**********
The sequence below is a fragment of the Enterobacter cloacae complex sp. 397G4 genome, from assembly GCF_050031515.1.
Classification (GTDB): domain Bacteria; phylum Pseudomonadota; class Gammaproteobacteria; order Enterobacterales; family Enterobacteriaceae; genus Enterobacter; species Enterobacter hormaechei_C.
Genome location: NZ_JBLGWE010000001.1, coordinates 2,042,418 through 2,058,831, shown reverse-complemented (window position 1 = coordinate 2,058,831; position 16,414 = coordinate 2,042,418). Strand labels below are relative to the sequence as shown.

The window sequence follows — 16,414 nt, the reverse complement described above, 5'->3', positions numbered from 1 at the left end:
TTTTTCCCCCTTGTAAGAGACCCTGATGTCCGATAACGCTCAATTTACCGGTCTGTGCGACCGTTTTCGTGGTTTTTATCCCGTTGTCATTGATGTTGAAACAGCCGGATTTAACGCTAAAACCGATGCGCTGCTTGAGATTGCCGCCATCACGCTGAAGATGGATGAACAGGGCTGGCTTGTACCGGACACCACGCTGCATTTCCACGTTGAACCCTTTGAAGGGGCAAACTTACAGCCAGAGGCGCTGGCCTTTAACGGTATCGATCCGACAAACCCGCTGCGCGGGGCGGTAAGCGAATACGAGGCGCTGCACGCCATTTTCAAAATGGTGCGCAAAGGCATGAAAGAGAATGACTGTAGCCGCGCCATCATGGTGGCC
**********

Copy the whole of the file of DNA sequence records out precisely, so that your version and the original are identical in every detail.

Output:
The sequence below is a fragment of the Enterobacter cloacae complex sp. 397G4 genome, from assembly GCF_050031515.1.
Classification (GTDB): domain Bacteria; phylum Pseudomonadota; class Gammaproteobacteria; order Enterobacterales; family Enterobacteriaceae; genus Enterobacter; species Enterobacter hormaechei_C.
Genome location: NZ_JBLGWE010000001.1, coordinates 2,042,418 through 2,058,831, shown reverse-complemented (window position 1 = coordinate 2,058,831; position 16,414 = coordinate 2,042,418). Strand labels below are relative to the sequence as shown.

The window sequence follows — 16,414 nt, the reverse complement described above, 5'->3', positions numbered from 1 at the left end:
TTTTTCCCCCTTGTAAGAGACCCTGATGTCCGATAACGCTCAATTTACCGGTCTGTGCGACCGTTTTCGTGGTTTTTATCCCGTTGTCATTGATGTTGAAACAGCCGGATTTAACGCTAAAACCGATGCGCTGCTTGAGATTGCCGCCATCACGCTGAAGATGGATGAACAGGGCTGGCTTGTACCGGACACCACGCTGCATTTCCACGTTGAACCCTTTGAAGGGGCAAACTTACAGCCAGAGGCGCTGGCCTTTAACGGTATCGATCCGACAAACCCGCTGCGCGGGGCGGTAAGCGAATACGAGGCGCTGCACGCCATTTTCAAAATGGTGCGCAAAGGCATGAAAGAGAATGACTGTAGCCGCGCCATCATGGTGGCC